How To Be The Next Elon Musk

Everyone Wants To Be Elon Musk. Here’s How.

If you spend any time on Quora, the question and answer site which I pioneered a version of from 2000-2005 (as I’ve always said – being a futurist is like being a meteorologist, you are usually right, but at the wrong time) you’ll find an inordinate fascination with Elon Musk.

You’ll find questions on everything from his business acumen to his personal habits. You’ll find out when he gets up in the morning and what he eats for breakfast, all the different things he does during the day, (as I’ve said before, if you want to be ultraproductive, you need to schedule your every waking moment – and keep to that schedule) and when he goes to bed.

It’s safe to say that he has now taken up the mantle of “famous-eccentric-rich-guy-that-I-would-really-like-to-be-like” (now that Steve Jobs is no longer available – although many continue to attempt to “Be Like Steve”) with apologies to my personal favorite in that category – Peter Theil (sorry, but you are far too libertarian for Silicon Valley – BTW when are those seasteading ships finally going to launch? I need to buy a berth.)

But I digress.

Musk seems to be able to create new businesses out of the ether as often as we brush our teeth – all based on the latest pet peeve that personally bothers him – love the environment – starts an electric car company – hate flying from SF to LA, imagine the Hyperloop – hate LA traffic, create a company to dig a tunnel from your house to your office (although I have to think that wouldn’t a personal autonomous flying car be easier?) – hate our lack of space travel from the state, build your own space program.

Musk takes whatever is currently bugging him, and literally starts a business to address the problem, not caring about the fact – or lack of fact – that no one else may have that specific problem.

For some reason, he is thought of as a visionary because not only does he see a problem which is bugging him personally, then also comes up with a solution for the problem, which is typically audacious and more often than not, nowhere near currently doable. If you ask me, that is the key: it’s not that he addresses a current problem (which most of the time is one we all have – like traffic) but his solution is either crazy or just crazy undoable right at this very moment. It’s a “solution from tomorrow”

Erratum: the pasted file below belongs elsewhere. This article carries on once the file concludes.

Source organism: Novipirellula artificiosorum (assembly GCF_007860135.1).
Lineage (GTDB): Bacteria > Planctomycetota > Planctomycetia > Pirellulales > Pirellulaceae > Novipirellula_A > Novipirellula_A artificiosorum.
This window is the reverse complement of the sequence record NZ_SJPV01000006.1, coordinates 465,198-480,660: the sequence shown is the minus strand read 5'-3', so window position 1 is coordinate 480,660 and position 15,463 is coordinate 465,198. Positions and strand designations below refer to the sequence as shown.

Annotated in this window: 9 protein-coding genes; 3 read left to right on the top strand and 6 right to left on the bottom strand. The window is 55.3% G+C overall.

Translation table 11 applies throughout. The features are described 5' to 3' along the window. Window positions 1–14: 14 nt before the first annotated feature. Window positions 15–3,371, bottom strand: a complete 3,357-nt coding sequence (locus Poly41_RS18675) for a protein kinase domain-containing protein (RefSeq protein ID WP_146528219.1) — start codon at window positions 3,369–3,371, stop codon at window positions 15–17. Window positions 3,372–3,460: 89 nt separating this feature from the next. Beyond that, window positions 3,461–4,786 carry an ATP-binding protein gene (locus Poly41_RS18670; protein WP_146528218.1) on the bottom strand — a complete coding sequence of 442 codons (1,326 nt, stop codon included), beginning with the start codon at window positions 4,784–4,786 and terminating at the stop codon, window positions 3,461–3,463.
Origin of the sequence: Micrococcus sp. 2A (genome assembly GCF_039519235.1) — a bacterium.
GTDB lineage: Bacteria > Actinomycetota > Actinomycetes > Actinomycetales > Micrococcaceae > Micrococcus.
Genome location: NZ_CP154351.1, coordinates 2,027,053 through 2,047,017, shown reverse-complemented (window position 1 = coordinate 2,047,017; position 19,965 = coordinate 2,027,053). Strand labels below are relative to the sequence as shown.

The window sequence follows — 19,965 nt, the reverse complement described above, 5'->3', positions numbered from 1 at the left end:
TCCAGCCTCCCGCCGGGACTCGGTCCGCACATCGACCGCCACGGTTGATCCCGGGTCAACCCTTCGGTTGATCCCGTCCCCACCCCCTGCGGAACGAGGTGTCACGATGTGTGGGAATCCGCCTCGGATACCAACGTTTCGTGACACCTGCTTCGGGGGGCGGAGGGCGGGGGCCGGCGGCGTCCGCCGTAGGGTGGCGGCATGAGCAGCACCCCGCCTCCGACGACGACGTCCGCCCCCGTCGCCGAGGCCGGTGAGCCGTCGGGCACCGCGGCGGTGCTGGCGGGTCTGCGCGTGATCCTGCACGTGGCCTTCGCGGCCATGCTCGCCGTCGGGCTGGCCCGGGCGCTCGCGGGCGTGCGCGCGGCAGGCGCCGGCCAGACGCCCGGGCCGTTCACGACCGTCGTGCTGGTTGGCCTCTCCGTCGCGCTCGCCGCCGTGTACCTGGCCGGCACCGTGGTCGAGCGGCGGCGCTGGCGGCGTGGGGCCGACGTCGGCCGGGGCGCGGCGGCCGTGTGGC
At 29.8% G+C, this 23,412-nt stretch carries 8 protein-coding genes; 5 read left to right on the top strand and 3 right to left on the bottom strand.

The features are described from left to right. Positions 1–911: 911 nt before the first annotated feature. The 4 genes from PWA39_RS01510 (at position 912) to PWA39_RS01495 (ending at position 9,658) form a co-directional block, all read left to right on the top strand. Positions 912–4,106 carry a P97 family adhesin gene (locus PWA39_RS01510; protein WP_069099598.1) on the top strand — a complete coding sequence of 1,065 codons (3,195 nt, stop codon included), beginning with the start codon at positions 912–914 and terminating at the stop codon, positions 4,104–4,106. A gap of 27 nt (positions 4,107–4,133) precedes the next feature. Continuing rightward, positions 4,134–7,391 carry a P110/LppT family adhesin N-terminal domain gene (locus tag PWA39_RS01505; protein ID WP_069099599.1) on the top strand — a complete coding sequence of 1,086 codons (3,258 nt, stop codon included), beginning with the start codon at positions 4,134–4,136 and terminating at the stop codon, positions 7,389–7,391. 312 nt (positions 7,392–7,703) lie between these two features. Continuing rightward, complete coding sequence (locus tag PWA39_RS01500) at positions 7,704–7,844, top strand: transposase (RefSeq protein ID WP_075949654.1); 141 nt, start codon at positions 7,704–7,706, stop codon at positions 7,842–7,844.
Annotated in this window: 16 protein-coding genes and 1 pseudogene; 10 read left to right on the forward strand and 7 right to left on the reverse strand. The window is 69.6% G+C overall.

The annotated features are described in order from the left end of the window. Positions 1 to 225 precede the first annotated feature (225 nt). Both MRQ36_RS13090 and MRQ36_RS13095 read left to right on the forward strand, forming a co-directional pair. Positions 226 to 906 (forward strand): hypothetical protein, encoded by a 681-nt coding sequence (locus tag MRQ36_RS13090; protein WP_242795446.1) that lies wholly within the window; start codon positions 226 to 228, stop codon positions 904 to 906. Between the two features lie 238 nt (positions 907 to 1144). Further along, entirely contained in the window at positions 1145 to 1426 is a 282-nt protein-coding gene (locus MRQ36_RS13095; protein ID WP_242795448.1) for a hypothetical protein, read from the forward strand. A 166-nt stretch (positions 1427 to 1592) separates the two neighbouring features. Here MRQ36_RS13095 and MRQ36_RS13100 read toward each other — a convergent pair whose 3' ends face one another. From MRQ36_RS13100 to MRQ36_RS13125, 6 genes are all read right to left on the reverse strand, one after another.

Even if they are undoable right now, you can see that at least they are possible. The key is the “right now”. If you can see how current technologies can evolve into the future, then you can see how Musk’s solutions are possible.

We can’t be Elon Musk if we just emulate the man – we must emulate the big, hairy audacious solutions that he brings to the table. We must take a problem, and then solve it, using not the tech of today, but the tech of the future.

Visionaries in all fields have done this – even the recently deceased Jerry Lewis wasn’t just a comedian, he invented a technique all film directors use today: using a video feed to see what the camera is seeing.

But I digress again – you say that you’d like to be just like Elon Musk? Well then, you need to do the same kind of audacious, future based solutionizing to the problems facing you and your organization. But how? You are only one person and you are likely not even incentivized to be your organizations Elon Musk.

If you truly want to get there – you need to tap that amazing brain-trust in your organization, your own employees. Let them – and tell them – that you don’t want the solutions of today, but the solutions of tomorrow. When you ask for ideas and solutions, not only make it OK to think about future solutions but make it ESSENTIAL. While you may not have single or multiple individuals who can envision bold new future-focused solutions, together, they can move mountains.

Gather their ideas, nurture their solutions, and in no time you may have a full set of Muskian-style solutions to your most pressing problems. You may not personally be like Musk in the end, but at least you’ll be able to get big, hairy, audacious Musk-style ideas out of it.

And that might be just as good.